Soft drugs are not legalized in Russia. However, substances similar to them in terms of the effect are freely marketed and sold. Sometimes dealers manage to add illicit drugs to these substances.
Last week the Federal Drug Control Service officers detained members of the Altai Barnaul groups wanted for selling illegal smoking mixtures. The smoking mixtures contain a synthetic cannabinoid JWH-018, whose impact on the body resembles that of marijuana. The drug is included in the list of substances banned by Federal Drug Control Service. Barnaul police watched over the activities of the groups since the beginning of 2011. Two forty-year-old residents who own a completely legal business of installing burglar and fire alarm systems decided to arrange a profitable second source of income. Large batches of the substance ready for sale were obtained from the neighboring region. In Barnaul the smoking mixture was packed in bags and sold to anyone willing to buy.
These smoking blends are illegal, and their distributors will be punished. However, there are allowed mixtures whose effect is not that different from the effect of cannabinoids. Clearly, if sellers do not want problems with the law, they will not include illegal drugs in their smoking mix. However, if they want customers to buy their goods, then they will try to make them more effective. The websites that sell such mixtures have the following ads: "You will not notice how reality ceases to exist for you, and only joy, happiness and complete satisfaction will remain." Or even more bluntly: "The effect of this legal smoking mixture lasts for 4-5 hours. It is very similar to the well-known substance" (a drug derived from cannabis pollen). It is somewhat bizarre that soft drugs are prohibited, but the ersatz, as close as possible in terms of effect to these drugs, is sold at every corner. Gradually, despite the failure to legalize soft drugs, people are getting used to their everyday presence in their life as if it is the norm.
At the end of May, 2011, the International Commission on Drugs under the auspices of the UN issued a bitter statement that the global war on drugs was lost. According to the commission, currently there are approximately two hundred and fifty million people using drugs, nearly ten million are addicted and millions are involved in the cultivation, production and distribution of raw materials or drugs themselves. On this basis, the UN concluded that legalizing soft drugs and stopping the prosecution of drug addicts would be more effective than a war against spreading the drugs. Is this true? What would easy availability of narcotic substances mean for addicts and potential addicts?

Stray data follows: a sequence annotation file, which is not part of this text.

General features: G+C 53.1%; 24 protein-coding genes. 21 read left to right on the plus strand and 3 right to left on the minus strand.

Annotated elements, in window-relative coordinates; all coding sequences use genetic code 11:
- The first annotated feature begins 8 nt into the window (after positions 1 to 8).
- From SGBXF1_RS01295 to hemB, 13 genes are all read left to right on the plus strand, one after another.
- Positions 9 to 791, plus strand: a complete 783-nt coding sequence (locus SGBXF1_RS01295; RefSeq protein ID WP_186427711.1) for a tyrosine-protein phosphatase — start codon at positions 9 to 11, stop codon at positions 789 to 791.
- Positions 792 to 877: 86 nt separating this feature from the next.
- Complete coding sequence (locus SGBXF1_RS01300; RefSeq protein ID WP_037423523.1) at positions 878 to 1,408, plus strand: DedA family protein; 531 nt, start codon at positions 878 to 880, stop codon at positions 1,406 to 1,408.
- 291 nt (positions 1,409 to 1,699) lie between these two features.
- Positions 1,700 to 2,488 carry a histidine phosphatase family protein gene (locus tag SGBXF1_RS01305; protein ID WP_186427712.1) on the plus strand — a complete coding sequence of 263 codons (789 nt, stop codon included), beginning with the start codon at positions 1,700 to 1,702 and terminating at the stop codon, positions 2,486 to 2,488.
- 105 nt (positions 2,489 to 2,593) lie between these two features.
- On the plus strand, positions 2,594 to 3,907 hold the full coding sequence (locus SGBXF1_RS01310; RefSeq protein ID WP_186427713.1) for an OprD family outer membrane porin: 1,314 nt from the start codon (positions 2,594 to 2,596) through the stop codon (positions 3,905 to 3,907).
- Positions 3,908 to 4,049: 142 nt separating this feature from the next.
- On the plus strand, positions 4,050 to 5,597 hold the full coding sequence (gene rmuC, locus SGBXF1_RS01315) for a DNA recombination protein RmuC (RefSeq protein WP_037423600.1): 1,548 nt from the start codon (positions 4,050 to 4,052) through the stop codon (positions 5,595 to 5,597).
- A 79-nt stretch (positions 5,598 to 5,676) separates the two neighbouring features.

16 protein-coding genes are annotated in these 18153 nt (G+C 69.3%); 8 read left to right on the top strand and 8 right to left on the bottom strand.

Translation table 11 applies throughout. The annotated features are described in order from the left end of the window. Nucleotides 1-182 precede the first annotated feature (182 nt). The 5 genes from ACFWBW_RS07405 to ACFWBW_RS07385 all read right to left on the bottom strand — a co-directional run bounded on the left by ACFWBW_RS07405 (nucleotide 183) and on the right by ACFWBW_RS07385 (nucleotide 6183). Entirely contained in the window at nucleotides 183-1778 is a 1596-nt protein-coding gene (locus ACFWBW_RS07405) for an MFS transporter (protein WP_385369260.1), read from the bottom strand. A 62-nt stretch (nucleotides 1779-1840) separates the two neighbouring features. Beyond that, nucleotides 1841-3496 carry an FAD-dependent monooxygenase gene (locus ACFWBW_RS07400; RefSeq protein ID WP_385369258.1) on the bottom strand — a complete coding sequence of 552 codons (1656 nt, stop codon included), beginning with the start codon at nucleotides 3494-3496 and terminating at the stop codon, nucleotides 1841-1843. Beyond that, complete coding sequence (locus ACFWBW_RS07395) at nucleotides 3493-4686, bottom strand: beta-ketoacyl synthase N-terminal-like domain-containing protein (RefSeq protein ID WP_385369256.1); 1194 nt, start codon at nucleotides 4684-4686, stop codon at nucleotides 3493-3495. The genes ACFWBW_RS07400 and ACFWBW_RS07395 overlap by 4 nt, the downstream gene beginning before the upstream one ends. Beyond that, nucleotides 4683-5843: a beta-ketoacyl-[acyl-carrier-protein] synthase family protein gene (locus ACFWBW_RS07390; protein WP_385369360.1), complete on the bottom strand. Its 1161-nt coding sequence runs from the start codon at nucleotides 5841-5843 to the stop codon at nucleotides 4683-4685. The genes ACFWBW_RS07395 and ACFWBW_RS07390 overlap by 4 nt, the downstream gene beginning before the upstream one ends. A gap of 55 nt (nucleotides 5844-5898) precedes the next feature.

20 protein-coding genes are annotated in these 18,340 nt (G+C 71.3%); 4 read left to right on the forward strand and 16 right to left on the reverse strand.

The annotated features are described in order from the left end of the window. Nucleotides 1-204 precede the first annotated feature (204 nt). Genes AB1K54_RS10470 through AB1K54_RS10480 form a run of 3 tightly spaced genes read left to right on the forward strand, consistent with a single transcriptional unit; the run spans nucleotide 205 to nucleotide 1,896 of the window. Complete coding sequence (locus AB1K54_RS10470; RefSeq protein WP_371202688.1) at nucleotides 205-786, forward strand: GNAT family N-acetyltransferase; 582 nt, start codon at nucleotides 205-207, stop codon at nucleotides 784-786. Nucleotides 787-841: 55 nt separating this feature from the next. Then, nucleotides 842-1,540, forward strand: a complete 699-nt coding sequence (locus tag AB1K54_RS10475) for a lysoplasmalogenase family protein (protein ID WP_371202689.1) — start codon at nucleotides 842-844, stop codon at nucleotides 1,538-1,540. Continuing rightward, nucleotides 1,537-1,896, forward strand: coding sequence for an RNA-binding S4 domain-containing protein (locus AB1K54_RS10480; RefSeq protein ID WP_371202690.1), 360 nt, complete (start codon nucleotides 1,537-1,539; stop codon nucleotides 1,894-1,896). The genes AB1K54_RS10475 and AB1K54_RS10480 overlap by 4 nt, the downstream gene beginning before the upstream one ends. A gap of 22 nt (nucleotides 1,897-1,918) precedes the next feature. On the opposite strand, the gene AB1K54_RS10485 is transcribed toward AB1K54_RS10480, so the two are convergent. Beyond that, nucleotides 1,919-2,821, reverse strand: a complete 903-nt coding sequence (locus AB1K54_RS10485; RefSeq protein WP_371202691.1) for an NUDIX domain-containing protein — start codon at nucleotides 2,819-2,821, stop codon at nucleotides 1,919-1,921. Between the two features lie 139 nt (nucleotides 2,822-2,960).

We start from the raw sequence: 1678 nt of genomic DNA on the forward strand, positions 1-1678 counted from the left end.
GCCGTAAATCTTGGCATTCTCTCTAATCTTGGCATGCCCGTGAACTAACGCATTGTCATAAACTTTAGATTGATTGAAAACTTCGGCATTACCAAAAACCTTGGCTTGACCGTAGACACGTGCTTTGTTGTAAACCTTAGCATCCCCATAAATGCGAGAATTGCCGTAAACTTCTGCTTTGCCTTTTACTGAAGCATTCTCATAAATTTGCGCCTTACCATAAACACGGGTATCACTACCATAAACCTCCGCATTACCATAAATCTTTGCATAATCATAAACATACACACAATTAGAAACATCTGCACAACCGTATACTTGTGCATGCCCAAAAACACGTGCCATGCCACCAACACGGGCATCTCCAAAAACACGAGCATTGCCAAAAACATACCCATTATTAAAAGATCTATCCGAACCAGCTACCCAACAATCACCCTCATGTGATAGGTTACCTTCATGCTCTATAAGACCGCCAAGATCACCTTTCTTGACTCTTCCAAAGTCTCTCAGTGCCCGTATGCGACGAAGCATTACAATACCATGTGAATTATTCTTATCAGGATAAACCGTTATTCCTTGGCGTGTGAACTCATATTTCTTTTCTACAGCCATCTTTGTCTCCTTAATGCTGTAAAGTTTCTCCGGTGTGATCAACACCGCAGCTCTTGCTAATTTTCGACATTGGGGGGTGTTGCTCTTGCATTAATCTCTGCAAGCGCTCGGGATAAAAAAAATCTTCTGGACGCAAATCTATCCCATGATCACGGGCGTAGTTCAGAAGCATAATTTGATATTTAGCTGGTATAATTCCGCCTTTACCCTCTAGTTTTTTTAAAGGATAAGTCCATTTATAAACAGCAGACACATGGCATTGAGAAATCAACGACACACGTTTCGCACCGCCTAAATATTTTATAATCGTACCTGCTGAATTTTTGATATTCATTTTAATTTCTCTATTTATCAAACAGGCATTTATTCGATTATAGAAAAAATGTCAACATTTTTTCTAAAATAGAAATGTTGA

The experience of Holland shows that after the legalization of cannabinoids the situation only gets worse. Local officials and ordinary citizens all the more loudly express concern about rising marijuana use among teenagers as well as rising crime and the development of the so-called "drug tourism". The number of organized criminal groups in the Netherlands has increased tenfold. The U.S. Department of Justice estimates that criminals on drugs commit six times as many murders, four times as many attacks and almost fifty per cent more burglaries compared to those who commit crimes in order to get money for a dose. As for those already addicted to heavy drugs, no forceful measures would help to improve the addicts' condition.
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Why would they? A sterile environment does not facilitate the devastating damage from the drugs themselves. In the late 1980s, Swiss authorities decided to experiment in Zurich and organized a public park where addicts could openly use heroin. Health workers handed out sterile syringes and condoms free of charge, and offered outpatient care, counseling and treatment when necessary. In its "best" days it was attended by thousands of drug addicts. Every day up to 15 thousand needles were distributed, the number of people in need of medical care was increasing. In 1990, 30 deaths from overdose were recorded in the park, in 1991 - already 78. As a result, the park was shut down.
Virtually all doctors agree that the path to heavy drugs begins with soft drugs. Why open this path? They say that road services intentionally impose speed limit restrictions 15-20 kilometers below the speed at which drivers would drive. When asked why, they explain: "If we put a sign with the restriction 60 km / h, drivers will still drive at 80. But if the restriction is 80, they will drive at a hundred." One can easily imagine what would inevitably follow the legalization of marijuana. Unfortunately, the penetration of the "substitutes" in the form of smoking mixtures and similar products is if not a step, then half a step in that direction.